Regarding the planned ultimatum by southwestern Pennsylvania bar and restaurant owners

See update for August 7, 2020, at end of post

Dear Governor Tom Wolf,

Since learning yesterday morning—I woke up to this news—of the planned ultimatum by restaurant and bar owners in southwestern Pennsylvania against the restrictions on capacity you’ve imposed due to the COVID-19 pandemic,[1] I’ve been trying to wrap my head around their sheer gall.

It honestly shouldn’t be so hard. It’s not like this is not well trodden ground.

First, their permission to operate is contingent on a regard, not a disregard, for public health. They are prioritizing their profits over the health of the public and of their workers, the latter whom they may unconscionably pay a mere $2.83 per hour. It should go without saying, and I hardly need say it to you, that every person who becomes infected in their establishments,[2] can pass it on to others, including vulnerable others, who had absolutely no say in the recklessness of these owners.

Second, as a society, we rationalize their greed on the risk they assume in operating a business. This connection has become increasingly frayed as, particularly with gig work, risk has increasingly been shifted to workers who reap few benefits and only low pay from the risks they assume. Increasingly, employers, whether they acknowledge they are employers or not,[3] expect to reap vast profits with little or no risk. Even as “small businesses,” these owners enjoy a comfortable middle class (or better) lifestyle that, in a system with little or no social mobility,[4] their workers can only envy, even as, at that $2.83 per hour, workers are all too obviously mere means to employers’ ends.[5]

This proposed ultimatum reflects further progress in that shifting of risk, the risk that in a capitalist society, should be borne by capitalists, not only to their workers, but to the general public.

We need to be clear: Either we are a capitalist society or we are a socialist society. If we are the former, business owners need to understand that they can lose. If we are the latter, then workers need a much better deal and business owners can just take their lumps as the exploitive vultures they are. In neither case should this ultimatum be acceded to.

And given that COVID-19 can be fatal, these business owners should be held responsible for killing people; their culpability is nothing less than reckless if not positively intentional and therefore psychopathic.

Sincerely,

David Benfell, Ph.D.


Update, August 7, 2020: The Southwestern Pennsylvania Restaurant and Tavern Association has sort of—only sort of—backed off its threat to reopen bars and restaurants at full capacity. But man, they whine:

In an emotional speech directed to [Tom] Wolf during the rally, [Joe Tambellini] said he’s been in the restaurant business for 41 years.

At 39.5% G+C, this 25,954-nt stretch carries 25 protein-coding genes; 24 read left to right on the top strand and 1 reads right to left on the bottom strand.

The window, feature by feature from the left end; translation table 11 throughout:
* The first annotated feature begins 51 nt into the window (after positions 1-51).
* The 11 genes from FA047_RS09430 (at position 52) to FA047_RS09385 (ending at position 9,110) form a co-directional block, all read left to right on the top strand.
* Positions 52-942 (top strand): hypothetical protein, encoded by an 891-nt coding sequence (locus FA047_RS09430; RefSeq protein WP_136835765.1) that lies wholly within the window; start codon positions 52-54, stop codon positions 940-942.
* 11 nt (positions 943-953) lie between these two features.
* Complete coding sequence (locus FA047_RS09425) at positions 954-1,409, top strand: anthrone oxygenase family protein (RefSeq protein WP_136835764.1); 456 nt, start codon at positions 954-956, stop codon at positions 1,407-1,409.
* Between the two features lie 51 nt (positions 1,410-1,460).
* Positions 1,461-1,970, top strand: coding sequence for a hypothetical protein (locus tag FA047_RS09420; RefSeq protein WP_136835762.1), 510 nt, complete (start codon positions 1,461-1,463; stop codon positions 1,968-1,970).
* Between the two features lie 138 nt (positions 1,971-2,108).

“Forty-one years — that’s two life sentences, governor. What? You going to throw me in jail? We can’t do it. We can’t do this. So people are talking about opening up, governor, they’re talking about just opening up. You wanna have them open up on their own or you do want to tweak this mandate and let us do it responsibly?” he said.[6]

So there it is. Joe Tambellini compares running a restaurant to a prison sentence.[7] I’m just not even gonna start.

  1. [1]Dillon Carr, “Restaurants and bars banding together to give Gov. Wolf an ultimatum,” Pittsburgh Tribune-Review, August 4, 2020, https://triblive.com/local/pittsburgh-allegheny/restaurants-and-bars-banding-together-to-give-gov-wolf-an-ultimatum-thursday/
  2. [2]Ryan Deto, “Pittsburgh’s restaurant workers say they are bearing all the brunt of the region’s coronavirus spike, but are seeing little benefits,” Pittsburgh City Paper, July 29, 2020, https://www.pghcitypaper.com/pittsburgh/pittsburghs-restaurant-workers-say-they-are-bearing-all-the-brunt-of-the-regions-coronavirus-spike-but-are-seeing-little-benefits/Content?oid=17722779
  3. [3]Stephen Caruso, “How a Supreme Court ruling on an Uber driver could remake Pennsylvania’s gig economy,” Pennsylvania Capital-Star, July 29, 2020, https://www.penncapital-star.com/working-the-economy/how-a-supreme-court-ruling-on-an-uber-driver-could-remake-pennsylvanias-gig-economy/; Daniel Wiessner, “Penn. Supreme Court says Uber driver is employee entitled to unemployment benefits,” Westlaw, July 27, 2020, https://today.westlaw.com/Document/I0c1a2c10d05911ea853294a23e704d3f/View/FullText.html
  4. [4]Claude S. Fischer et al., “Why Inequality?” In Great Divides, ed. Thomas M. Shapiro, 3rd ed. (New York: McGraw Hill, 2005), 9-15; Jay MacLeod, “Social Immobility in the Land of Opportunity, in Great Divides, ed. Thomas M. Shapiro, 3rd ed. (New York: McGraw Hill, 2005), 22-26.
  5. [5]As Lawrence N. Hinman observes in Contemporary Moral Issues, 4th ed. (Upper Saddle River, NJ: Pearson, 2013), the commodification and objectification of persons seems inherent to capitalist relations.
  6. [6]Dillon Carr, “Restaurants back down from ultimatum, request meeting with Gov. Wolf,” Pittsburgh Tribune-Review, August 6, 2020, https://triblive.com/local/pittsburgh-allegheny/restaurants-back-down-from-ultimatum-request-meeting-with-gov-wolf/
  7. [7]Dillon Carr, “Restaurants back down from ultimatum, request meeting with Gov. Wolf,” Pittsburgh Tribune-Review, August 6, 2020, https://triblive.com/local/pittsburgh-allegheny/restaurants-back-down-from-ultimatum-request-meeting-with-gov-wolf/

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